Glossary of terms
Aesthetic style: The Aesthetic movement was a
strong artistic current in the late 19th century centring around
the doctrine that art is self-sufficient and need serve no ulterior
purpose whether moral, political, or religious. Central figures of
the movement included Whistler and Oscar Wilde. In decorative
terms, an aesthetic style was one that tended towards preciousness
Punch's Almanack: Punch magazine produced an
annual table, or book of tables, containing a calendar of months
and days and usually astrological data and other information.
Camera Club: A late 19th century photographic
club. It provided Sambourne and his contemporaries with
a number of models to photograph.
Cyanotype: A simple and early photographic
technique often referred to as blueprint (1842-1950s) using iron
salts to produce an image in insoluble Prussian Blue in the paper,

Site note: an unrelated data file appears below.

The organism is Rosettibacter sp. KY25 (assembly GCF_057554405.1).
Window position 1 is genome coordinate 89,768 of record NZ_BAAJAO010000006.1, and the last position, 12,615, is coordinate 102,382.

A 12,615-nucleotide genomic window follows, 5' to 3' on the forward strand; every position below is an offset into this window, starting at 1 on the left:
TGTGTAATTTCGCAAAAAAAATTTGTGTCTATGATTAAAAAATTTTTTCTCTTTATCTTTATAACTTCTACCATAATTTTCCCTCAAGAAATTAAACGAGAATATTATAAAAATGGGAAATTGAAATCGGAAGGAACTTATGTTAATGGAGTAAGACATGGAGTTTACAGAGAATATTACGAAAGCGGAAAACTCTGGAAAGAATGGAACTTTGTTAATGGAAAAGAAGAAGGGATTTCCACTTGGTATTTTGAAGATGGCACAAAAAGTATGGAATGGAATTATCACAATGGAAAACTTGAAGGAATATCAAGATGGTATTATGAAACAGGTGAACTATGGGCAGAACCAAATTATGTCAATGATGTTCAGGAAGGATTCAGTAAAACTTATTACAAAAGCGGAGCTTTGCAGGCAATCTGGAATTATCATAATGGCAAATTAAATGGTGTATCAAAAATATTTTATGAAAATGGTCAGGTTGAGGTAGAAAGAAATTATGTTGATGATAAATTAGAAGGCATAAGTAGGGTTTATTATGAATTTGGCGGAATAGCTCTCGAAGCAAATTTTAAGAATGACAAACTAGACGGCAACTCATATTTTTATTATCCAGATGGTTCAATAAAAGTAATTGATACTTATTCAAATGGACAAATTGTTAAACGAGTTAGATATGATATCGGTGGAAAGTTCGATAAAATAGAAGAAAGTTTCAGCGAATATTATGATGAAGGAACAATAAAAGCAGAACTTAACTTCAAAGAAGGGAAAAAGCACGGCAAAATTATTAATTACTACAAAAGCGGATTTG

which was fixed by washing the image in water. It was a
quick and simple process.
Dado: The lower part of the wall of a room when
visually distinct from the upper part.
Drawing Room: In Victorian times, the
drawing-room was used for comfortable sitting and as the principal
room for entertaining (earlier withdrawing room, because originally
used for women to withdraw after dinner).
Linoleum: Material consisting of a canvas
backing thickly coated with a preparation of linseed oil and
powdered cork, used as a floor covering.
Morning Room: A room the Victorians used for
daytime entertaining and tea. At Linley Sambourne House, the more
private and sentimental nature of the decoration of this room with
family photographs and gifts from friends points to its use by the
women of the house in particular.
Terrace House: Any of a row of houses built in
one block of uniform style.
Victorian: Associated with social and moral
attitudes characteristic of the time of Queen Victoria
Water Garden: An alternative to a conservatory
in houses where space was limited, water gardens or ornamental
fountains and shells in window boxes were very popular with the